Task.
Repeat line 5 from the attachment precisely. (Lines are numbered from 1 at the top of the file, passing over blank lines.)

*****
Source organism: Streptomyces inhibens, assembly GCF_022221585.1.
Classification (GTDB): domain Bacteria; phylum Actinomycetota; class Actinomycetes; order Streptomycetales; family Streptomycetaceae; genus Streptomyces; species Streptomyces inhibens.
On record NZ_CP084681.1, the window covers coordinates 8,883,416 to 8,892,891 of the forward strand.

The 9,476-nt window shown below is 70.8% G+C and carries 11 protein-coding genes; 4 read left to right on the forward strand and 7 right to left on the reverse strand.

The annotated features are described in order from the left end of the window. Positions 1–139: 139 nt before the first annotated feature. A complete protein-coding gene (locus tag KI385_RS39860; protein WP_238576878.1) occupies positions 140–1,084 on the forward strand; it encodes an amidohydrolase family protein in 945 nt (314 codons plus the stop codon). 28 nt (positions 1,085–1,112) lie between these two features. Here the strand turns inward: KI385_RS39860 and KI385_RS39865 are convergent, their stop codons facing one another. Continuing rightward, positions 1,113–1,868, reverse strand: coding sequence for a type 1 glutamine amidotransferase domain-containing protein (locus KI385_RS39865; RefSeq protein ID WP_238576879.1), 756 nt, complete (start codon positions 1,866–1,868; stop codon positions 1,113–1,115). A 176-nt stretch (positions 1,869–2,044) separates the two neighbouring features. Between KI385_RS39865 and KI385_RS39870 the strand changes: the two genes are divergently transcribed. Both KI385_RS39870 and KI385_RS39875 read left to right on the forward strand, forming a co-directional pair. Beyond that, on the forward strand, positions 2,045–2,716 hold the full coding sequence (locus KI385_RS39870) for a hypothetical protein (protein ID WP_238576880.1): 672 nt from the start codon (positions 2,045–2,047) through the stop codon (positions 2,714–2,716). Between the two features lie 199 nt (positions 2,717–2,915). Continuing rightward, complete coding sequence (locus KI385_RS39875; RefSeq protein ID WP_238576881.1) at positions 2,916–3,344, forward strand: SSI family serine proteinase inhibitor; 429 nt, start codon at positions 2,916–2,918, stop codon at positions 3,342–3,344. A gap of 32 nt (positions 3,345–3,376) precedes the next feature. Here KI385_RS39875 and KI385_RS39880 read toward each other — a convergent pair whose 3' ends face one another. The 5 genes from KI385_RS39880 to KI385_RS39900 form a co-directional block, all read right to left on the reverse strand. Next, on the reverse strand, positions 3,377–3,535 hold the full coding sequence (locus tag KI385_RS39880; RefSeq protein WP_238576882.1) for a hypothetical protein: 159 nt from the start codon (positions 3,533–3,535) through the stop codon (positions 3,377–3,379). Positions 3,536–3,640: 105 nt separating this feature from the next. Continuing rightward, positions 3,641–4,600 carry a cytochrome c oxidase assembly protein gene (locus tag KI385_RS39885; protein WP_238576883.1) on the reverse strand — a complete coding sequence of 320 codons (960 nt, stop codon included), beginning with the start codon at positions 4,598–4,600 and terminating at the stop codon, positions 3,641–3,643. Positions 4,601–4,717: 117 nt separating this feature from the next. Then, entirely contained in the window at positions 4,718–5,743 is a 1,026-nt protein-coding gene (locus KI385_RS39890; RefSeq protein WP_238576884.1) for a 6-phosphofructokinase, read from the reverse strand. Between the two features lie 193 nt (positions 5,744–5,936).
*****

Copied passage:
The annotated features are described in order from the left end of the window. Positions 1–139: 139 nt before the first annotated feature. A complete protein-coding gene (locus tag KI385_RS39860; protein WP_238576878.1) occupies positions 140–1,084 on the forward strand; it encodes an amidohydrolase family protein in 945 nt (314 codons plus the stop codon). 28 nt (positions 1,085–1,112) lie between these two features. Here the strand turns inward: KI385_RS39860 and KI385_RS39865 are convergent, their stop codons facing one another. Continuing rightward, positions 1,113–1,868, reverse strand: coding sequence for a type 1 glutamine amidotransferase domain-containing protein (locus KI385_RS39865; RefSeq protein ID WP_238576879.1), 756 nt, complete (start codon positions 1,866–1,868; stop codon positions 1,113–1,115). A 176-nt stretch (positions 1,869–2,044) separates the two neighbouring features. Between KI385_RS39865 and KI385_RS39870 the strand changes: the two genes are divergently transcribed. Both KI385_RS39870 and KI385_RS39875 read left to right on the forward strand, forming a co-directional pair. Beyond that, on the forward strand, positions 2,045–2,716 hold the full coding sequence (locus KI385_RS39870) for a hypothetical protein (protein ID WP_238576880.1): 672 nt from the start codon (positions 2,045–2,047) through the stop codon (positions 2,714–2,716). Between the two features lie 199 nt (positions 2,717–2,915). Continuing rightward, complete coding sequence (locus KI385_RS39875; RefSeq protein ID WP_238576881.1) at positions 2,916–3,344, forward strand: SSI family serine proteinase inhibitor; 429 nt, start codon at positions 2,916–2,918, stop codon at positions 3,342–3,344. A gap of 32 nt (positions 3,345–3,376) precedes the next feature. Here KI385_RS39875 and KI385_RS39880 read toward each other — a convergent pair whose 3' ends face one another. The 5 genes from KI385_RS39880 to KI385_RS39900 form a co-directional block, all read right to left on the reverse strand. Next, on the reverse strand, positions 3,377–3,535 hold the full coding sequence (locus tag KI385_RS39880; RefSeq protein WP_238576882.1) for a hypothetical protein: 159 nt from the start codon (positions 3,533–3,535) through the stop codon (positions 3,377–3,379). Positions 3,536–3,640: 105 nt separating this feature from the next. Continuing rightward, positions 3,641–4,600 carry a cytochrome c oxidase assembly protein gene (locus tag KI385_RS39885; protein WP_238576883.1) on the reverse strand — a complete coding sequence of 320 codons (960 nt, stop codon included), beginning with the start codon at positions 4,598–4,600 and terminating at the stop codon, positions 3,641–3,643. Positions 4,601–4,717: 117 nt separating this feature from the next. Then, entirely contained in the window at positions 4,718–5,743 is a 1,026-nt protein-coding gene (locus KI385_RS39890; RefSeq protein WP_238576884.1) for a 6-phosphofructokinase, read from the reverse strand. Between the two features lie 193 nt (positions 5,744–5,936).